After 15 years of running Max Marcus Goldsmith & Fine Jewelers in Newtown, Mass., Michelle Meltzer needed a break.
“I was just burnt out,” Meltzer tells JCK. “There’s only so long you can keep up such a pace six days a week.” So she left the business, content to watch her goldsmith husband, Alan, work in jewelry manufacturing, where he invented the Bead Ring, a sterling-silver bead and pendant line that allows customers to wear Trollbeads, Pandora, Chamilia charms interchangeably.
However, when she walked into a jewelry store that was going out of business in her hometown of Wayland, Mass., Meltzer had a feeling her eight-year hiatus from the industry about to an end. “It was just the cutest jewelry store I’ve ever seen,” says Meltzer. “My boys are older now, so I went for it.”
Meltzer, who is also a GIA certified gemologist, knew she would have an advantage because she’d be the only jewelry store in town. But she didn’t take that lightly—believing that jewelers in this economy needed to develop into full-service boutiques, offering everything from appraisals and repair work to fashion jewelry. “If you know what you’re doing, you can do really well right now,” she says.
On Aug. 1, Meltzer, officially opened Michelle’s Jewelry Boutique. “We’ve had eight custom jobs in three weeks,” She says. “Even in this economy, we’ve been getting no price resistance and people are trading in gold to go toward their custom jobs.”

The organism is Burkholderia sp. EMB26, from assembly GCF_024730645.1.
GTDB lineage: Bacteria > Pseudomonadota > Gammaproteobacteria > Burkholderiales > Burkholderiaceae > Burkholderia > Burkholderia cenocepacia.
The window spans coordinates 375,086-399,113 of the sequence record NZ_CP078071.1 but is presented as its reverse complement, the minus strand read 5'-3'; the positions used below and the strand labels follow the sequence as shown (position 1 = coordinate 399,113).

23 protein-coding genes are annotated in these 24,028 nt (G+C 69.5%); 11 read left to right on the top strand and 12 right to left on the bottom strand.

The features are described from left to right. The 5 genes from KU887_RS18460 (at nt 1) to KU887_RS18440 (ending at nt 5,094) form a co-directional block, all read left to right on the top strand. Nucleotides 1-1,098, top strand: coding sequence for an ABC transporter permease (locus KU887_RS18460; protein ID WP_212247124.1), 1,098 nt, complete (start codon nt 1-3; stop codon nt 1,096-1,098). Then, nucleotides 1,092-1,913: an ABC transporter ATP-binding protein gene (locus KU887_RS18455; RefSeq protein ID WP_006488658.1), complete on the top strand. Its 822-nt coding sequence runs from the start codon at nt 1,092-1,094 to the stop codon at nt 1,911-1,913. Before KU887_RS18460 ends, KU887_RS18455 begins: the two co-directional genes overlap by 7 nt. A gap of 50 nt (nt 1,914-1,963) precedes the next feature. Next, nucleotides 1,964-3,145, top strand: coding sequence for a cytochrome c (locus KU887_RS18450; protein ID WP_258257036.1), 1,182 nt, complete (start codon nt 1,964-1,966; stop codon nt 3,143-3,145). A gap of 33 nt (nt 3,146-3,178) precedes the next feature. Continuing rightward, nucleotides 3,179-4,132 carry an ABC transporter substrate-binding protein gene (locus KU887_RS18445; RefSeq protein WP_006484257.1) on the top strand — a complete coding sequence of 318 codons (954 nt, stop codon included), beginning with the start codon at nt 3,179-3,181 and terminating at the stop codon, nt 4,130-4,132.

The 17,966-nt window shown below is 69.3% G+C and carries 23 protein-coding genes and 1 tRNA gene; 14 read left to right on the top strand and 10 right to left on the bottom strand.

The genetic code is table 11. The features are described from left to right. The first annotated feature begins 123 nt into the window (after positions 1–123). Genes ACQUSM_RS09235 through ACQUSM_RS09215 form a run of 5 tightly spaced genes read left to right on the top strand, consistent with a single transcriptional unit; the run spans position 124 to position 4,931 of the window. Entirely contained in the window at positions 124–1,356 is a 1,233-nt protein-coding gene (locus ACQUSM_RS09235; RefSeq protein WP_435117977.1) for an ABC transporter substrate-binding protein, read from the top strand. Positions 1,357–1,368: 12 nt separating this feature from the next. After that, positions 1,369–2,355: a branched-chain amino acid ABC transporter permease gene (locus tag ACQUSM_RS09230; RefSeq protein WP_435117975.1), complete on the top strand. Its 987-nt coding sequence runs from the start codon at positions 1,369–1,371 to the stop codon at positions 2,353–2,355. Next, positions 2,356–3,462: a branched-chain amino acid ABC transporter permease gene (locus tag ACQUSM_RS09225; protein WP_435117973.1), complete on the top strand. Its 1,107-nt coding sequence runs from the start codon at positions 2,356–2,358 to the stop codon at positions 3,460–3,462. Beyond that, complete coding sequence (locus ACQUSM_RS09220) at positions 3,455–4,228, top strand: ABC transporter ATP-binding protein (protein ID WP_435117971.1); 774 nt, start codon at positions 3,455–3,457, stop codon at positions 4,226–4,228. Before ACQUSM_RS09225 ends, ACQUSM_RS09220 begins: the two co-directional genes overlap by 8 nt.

The store also offers several fashion jewelry showcases—something she says would have been taboo in the industry a couple of years ago—along with sterling silver lines and higher-priced items.
Photos courtesy of Michelle Meltzer
Meltzer has shied away from doing glitzy television and print ads, opting for grassroots exposure within a supportive local community that loves being involved in the town’s affairs. She is planning several fundraisers and raffles, as well as a promotion that will donate 5 percent of the store’s income to the local middle and high schools during a certain period. “People appreciate when they get something back after they’ve invested in something,” she says. “Word of mouth is key for us.” She’s also planning a grand opening sale in September after everyone is back from vacation.
The the best part about returning to the business, she says, has been the interaction with her new customers. One couple came in looking to honor their recently deceased dog with custom rings with the pooch’s name inscribed on the outside and sentimental sayings engraved on the inside. Another customer’s story was even more poignant: “A woman came in looking to buy a pair of diamond earrings for her daughter,” Meltzer says. “When I asked her what she was celebrating, she told me that her daughter’s life had just been saved from a brain tumor. How great is that?”